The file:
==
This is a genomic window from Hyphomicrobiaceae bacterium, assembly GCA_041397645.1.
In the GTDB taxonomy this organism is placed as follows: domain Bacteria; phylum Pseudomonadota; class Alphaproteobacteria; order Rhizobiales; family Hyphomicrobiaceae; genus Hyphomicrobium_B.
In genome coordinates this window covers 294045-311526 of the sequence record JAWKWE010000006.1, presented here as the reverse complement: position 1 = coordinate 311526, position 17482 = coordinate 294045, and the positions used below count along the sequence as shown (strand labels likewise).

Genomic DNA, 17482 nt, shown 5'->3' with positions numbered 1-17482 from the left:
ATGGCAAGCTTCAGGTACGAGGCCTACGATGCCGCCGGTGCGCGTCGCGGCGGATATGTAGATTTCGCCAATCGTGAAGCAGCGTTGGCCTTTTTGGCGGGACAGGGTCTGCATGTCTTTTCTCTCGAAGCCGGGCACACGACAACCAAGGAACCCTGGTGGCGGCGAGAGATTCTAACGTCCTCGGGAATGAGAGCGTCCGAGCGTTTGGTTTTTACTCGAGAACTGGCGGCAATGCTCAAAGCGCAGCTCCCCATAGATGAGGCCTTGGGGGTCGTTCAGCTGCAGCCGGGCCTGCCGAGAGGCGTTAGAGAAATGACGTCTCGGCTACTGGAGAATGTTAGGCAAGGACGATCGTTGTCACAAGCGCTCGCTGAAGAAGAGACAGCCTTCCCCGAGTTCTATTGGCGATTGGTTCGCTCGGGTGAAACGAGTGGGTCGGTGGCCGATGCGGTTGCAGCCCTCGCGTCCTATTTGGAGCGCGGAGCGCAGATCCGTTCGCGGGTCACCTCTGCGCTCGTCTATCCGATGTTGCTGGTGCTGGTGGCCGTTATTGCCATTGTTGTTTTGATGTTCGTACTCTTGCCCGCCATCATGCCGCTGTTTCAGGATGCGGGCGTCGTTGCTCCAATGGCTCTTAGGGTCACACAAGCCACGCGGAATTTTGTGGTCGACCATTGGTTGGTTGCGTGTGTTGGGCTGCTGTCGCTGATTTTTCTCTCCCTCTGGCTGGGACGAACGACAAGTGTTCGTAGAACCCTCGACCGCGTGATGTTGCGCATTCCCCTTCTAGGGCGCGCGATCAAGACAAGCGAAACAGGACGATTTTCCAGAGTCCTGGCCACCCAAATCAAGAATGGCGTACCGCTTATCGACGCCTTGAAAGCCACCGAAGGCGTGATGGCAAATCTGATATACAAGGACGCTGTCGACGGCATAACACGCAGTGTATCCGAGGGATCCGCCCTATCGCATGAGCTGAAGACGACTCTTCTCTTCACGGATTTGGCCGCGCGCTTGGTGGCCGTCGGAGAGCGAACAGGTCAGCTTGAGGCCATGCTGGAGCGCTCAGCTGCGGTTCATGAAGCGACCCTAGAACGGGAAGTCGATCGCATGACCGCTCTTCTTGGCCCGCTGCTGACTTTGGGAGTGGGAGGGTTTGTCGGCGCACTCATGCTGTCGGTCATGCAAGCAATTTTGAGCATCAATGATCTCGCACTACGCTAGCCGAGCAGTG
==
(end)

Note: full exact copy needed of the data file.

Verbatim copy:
This is a genomic window from Hyphomicrobiaceae bacterium, assembly GCA_041397645.1.
In the GTDB taxonomy this organism is placed as follows: domain Bacteria; phylum Pseudomonadota; class Alphaproteobacteria; order Rhizobiales; family Hyphomicrobiaceae; genus Hyphomicrobium_B.
In genome coordinates this window covers 294045-311526 of the sequence record JAWKWE010000006.1, presented here as the reverse complement: position 1 = coordinate 311526, position 17482 = coordinate 294045, and the positions used below count along the sequence as shown (strand labels likewise).

Genomic DNA, 17482 nt, shown 5'->3' with positions numbered 1-17482 from the left:
ATGGCAAGCTTCAGGTACGAGGCCTACGATGCCGCCGGTGCGCGTCGCGGCGGATATGTAGATTTCGCCAATCGTGAAGCAGCGTTGGCCTTTTTGGCGGGACAGGGTCTGCATGTCTTTTCTCTCGAAGCCGGGCACACGACAACCAAGGAACCCTGGTGGCGGCGAGAGATTCTAACGTCCTCGGGAATGAGAGCGTCCGAGCGTTTGGTTTTTACTCGAGAACTGGCGGCAATGCTCAAAGCGCAGCTCCCCATAGATGAGGCCTTGGGGGTCGTTCAGCTGCAGCCGGGCCTGCCGAGAGGCGTTAGAGAAATGACGTCTCGGCTACTGGAGAATGTTAGGCAAGGACGATCGTTGTCACAAGCGCTCGCTGAAGAAGAGACAGCCTTCCCCGAGTTCTATTGGCGATTGGTTCGCTCGGGTGAAACGAGTGGGTCGGTGGCCGATGCGGTTGCAGCCCTCGCGTCCTATTTGGAGCGCGGAGCGCAGATCCGTTCGCGGGTCACCTCTGCGCTCGTCTATCCGATGTTGCTGGTGCTGGTGGCCGTTATTGCCATTGTTGTTTTGATGTTCGTACTCTTGCCCGCCATCATGCCGCTGTTTCAGGATGCGGGCGTCGTTGCTCCAATGGCTCTTAGGGTCACACAAGCCACGCGGAATTTTGTGGTCGACCATTGGTTGGTTGCGTGTGTTGGGCTGCTGTCGCTGATTTTTCTCTCCCTCTGGCTGGGACGAACGACAAGTGTTCGTAGAACCCTCGACCGCGTGATGTTGCGCATTCCCCTTCTAGGGCGCGCGATCAAGACAAGCGAAACAGGACGATTTTCCAGAGTCCTGGCCACCCAAATCAAGAATGGCGTACCGCTTATCGACGCCTTGAAAGCCACCGAAGGCGTGATGGCAAATCTGATATACAAGGACGCTGTCGACGGCATAACACGCAGTGTATCCGAGGGATCCGCCCTATCGCATGAGCTGAAGACGACTCTTCTCTTCACGGATTTGGCCGCGCGCTTGGTGGCCGTCGGAGAGCGAACAGGTCAGCTTGAGGCCATGCTGGAGCGCTCAGCTGCGGTTCATGAAGCGACCCTAGAACGGGAAGTCGATCGCATGACCGCTCTTCTTGGCCCGCTGCTGACTTTGGGAGTGGGAGGGTTTGTCGGCGCACTCATGCTGTCGGTCATGCAAGCAATTTTGAGCATCAATGATCTCGCACTACGCTAGCCGAGCAGTG